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With the tumultuous election behind us, our thoughts turn to a new year and the challenges that lie ahead. These changes should be beneficial for the economy while also creating new opportunities and challenges for the pharmacy industry.
Pharmacists are increasingly facing new challenges with managing and dispensing controlled substance medications. Market and regulatory changes have been taking place with controlled substances, including the new opioid guidelines, electronic ordering of CIIs using the Drug Enforcement Administration’s Controlled Substance Ordering System (CSOS), and increased availability and utilization of prescription drug monitoring programs (PDMPs).
Finding and implementing solutions regarding specialty pharmacy is taking on increased importance, as these products account for a growing percentage of the annual healthcare spend. According to the Express Scripts 2016 Drug Trend Report, based on 2015 data: “Today 37.7% of drug spend is for specialty medications, with the number expected to increase to 50% by 2018 and continue to grow from there.”
We absolutely know you don’t have time to have your head in the clouds, envisioning a future scenario where technology allows you to morph your practice into another unanticipated level. We also fear that many of you are spending most of your waking moments in the weeds of survival in your practice, while changes are afoot that can dramatically impact your business.
Yesterday was my 80th birthday. Several times I said, “Thank you for the first 80 years — they have been great. I am looking forward to the next 80. There is still much to do.” However, this is also a time to look back on what has gone on since 1936. What follows are a few of the things that have impressed me.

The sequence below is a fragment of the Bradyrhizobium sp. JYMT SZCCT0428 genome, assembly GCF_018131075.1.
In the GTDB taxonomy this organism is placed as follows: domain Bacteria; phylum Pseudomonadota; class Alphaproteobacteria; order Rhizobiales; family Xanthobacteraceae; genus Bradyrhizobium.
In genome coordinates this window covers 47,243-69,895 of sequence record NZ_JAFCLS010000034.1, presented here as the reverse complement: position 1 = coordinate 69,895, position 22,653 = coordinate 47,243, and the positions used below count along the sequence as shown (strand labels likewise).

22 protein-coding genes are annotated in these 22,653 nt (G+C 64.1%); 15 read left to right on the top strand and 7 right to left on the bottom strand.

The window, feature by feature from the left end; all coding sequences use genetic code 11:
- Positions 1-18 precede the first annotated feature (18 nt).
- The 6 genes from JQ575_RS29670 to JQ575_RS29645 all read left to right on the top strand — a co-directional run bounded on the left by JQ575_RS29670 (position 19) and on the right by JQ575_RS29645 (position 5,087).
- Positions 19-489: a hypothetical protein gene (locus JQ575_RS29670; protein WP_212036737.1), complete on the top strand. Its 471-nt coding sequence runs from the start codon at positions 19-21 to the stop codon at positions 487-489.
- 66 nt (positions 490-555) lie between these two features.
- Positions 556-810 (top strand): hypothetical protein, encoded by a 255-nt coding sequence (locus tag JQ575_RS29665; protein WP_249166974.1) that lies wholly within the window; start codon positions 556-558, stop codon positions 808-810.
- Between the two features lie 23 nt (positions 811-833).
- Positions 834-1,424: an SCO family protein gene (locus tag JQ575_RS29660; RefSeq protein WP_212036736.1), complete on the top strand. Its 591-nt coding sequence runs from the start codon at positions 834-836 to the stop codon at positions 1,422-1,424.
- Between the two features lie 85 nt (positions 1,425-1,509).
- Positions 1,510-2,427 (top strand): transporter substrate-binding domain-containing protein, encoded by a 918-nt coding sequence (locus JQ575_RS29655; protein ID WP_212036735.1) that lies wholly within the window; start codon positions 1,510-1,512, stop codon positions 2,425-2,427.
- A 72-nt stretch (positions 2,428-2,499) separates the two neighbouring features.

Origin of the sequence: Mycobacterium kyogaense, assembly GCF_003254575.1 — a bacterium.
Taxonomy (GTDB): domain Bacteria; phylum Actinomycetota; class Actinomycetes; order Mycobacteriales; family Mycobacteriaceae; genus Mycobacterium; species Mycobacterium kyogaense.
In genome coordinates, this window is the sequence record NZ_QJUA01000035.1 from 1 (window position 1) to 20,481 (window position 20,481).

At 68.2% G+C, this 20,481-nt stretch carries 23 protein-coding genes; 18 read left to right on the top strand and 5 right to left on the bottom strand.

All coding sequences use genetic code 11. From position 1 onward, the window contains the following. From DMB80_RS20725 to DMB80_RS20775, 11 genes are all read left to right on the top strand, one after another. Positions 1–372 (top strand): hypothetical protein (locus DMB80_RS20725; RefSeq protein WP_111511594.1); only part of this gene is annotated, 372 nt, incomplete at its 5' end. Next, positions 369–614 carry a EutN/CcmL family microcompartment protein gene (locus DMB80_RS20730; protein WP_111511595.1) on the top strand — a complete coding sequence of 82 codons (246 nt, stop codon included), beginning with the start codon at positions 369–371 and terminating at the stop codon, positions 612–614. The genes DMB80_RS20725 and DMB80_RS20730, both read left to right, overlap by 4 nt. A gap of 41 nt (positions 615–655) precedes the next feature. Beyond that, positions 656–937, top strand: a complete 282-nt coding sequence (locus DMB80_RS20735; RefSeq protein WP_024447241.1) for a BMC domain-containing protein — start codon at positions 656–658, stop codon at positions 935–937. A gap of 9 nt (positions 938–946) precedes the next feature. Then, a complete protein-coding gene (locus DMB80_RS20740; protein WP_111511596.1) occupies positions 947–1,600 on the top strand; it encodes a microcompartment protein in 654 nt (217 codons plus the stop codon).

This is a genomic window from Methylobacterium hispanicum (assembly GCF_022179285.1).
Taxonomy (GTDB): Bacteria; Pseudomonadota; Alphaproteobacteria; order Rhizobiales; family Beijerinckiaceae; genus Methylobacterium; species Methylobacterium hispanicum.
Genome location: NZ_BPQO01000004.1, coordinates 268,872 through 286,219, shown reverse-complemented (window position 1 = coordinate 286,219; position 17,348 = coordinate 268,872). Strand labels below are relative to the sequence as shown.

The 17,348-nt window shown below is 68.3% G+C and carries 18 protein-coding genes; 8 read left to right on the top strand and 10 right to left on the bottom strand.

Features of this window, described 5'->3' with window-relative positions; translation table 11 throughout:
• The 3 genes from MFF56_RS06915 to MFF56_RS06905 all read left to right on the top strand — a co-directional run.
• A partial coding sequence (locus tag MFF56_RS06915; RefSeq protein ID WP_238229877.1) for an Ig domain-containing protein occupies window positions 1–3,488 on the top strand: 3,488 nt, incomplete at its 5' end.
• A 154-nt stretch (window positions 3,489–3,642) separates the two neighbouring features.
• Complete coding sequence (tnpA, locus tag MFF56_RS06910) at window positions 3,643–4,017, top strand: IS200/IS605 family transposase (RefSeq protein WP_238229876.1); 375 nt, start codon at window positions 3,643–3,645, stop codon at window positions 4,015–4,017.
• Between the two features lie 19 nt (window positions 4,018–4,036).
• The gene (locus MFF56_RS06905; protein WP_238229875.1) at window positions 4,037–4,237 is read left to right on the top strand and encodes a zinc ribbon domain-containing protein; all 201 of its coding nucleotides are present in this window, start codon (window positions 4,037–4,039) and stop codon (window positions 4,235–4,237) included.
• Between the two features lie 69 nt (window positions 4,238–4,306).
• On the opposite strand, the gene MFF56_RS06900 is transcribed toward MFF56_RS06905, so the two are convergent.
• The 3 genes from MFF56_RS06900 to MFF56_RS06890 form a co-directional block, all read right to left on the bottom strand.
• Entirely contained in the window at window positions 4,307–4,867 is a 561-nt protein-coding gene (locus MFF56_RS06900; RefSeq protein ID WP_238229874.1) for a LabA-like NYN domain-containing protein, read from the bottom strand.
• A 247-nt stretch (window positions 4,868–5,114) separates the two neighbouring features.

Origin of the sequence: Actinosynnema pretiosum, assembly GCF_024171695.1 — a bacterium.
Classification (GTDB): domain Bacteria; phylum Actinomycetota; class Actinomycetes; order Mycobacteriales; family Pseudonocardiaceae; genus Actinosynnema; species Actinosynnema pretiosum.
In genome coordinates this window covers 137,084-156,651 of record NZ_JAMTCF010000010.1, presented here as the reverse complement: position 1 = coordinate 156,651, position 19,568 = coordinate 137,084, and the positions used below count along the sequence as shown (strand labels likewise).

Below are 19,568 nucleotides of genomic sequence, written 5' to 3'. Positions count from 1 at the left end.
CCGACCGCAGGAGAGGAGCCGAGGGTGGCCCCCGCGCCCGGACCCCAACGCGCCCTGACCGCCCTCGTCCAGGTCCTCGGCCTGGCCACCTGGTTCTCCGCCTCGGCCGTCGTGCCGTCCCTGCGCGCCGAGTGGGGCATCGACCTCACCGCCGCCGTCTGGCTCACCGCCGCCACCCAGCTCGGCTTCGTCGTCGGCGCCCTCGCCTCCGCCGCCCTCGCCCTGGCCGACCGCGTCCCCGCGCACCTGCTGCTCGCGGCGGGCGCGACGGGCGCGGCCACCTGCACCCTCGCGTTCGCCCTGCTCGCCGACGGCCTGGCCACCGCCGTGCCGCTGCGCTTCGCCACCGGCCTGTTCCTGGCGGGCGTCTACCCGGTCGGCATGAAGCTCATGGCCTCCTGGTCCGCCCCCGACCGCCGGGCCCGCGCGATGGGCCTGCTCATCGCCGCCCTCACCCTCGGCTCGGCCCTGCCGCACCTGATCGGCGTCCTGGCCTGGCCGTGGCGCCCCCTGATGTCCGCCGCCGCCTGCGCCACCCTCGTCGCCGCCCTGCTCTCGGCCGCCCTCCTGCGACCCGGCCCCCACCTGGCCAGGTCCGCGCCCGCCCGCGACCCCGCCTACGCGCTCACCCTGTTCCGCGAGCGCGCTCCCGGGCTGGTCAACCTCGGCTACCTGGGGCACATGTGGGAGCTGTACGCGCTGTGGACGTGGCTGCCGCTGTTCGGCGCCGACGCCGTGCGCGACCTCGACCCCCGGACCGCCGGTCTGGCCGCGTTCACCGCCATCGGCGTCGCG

The difficulty arises when we make measurable things important rather than make important things measurable. What a pharmacy benefits manager’s (PBM’s) drug trend report reveals is interesting, but what it conceals is essential.
We will review the types of performance networks and the different strategies employed to drive measurements designed to improve patient outcomes.
It seems that you can’t go a day without seeing or hearing something about the opioid epidemic, whether in trade publications or mainstream media. Now that everyone is paying attention to it, what happens? While we wait for Congress, or maybe, instead of waiting for them, there are steps that the healthcare industry can take today.
The healthcare space continues to evolve, partially in response to the increasingly numerous and glaring shortfalls patients experience in terms of poor outcomes. Possibly an even greater driver to the changes you are experiencing in your practice is the continually rising cost of care. A single healthcare dollar can be divided into an array of expense areas, including inpatient hospital stays, nursing home and home healthcare costs, administrative fees, and physician and clinic services. Did we forget medications?
Fifty years ago (1966) Medicaid started to exist. I was the staff person in charge of all the Medi-Cal drug program’s policies.There are many fascinating stories to tell.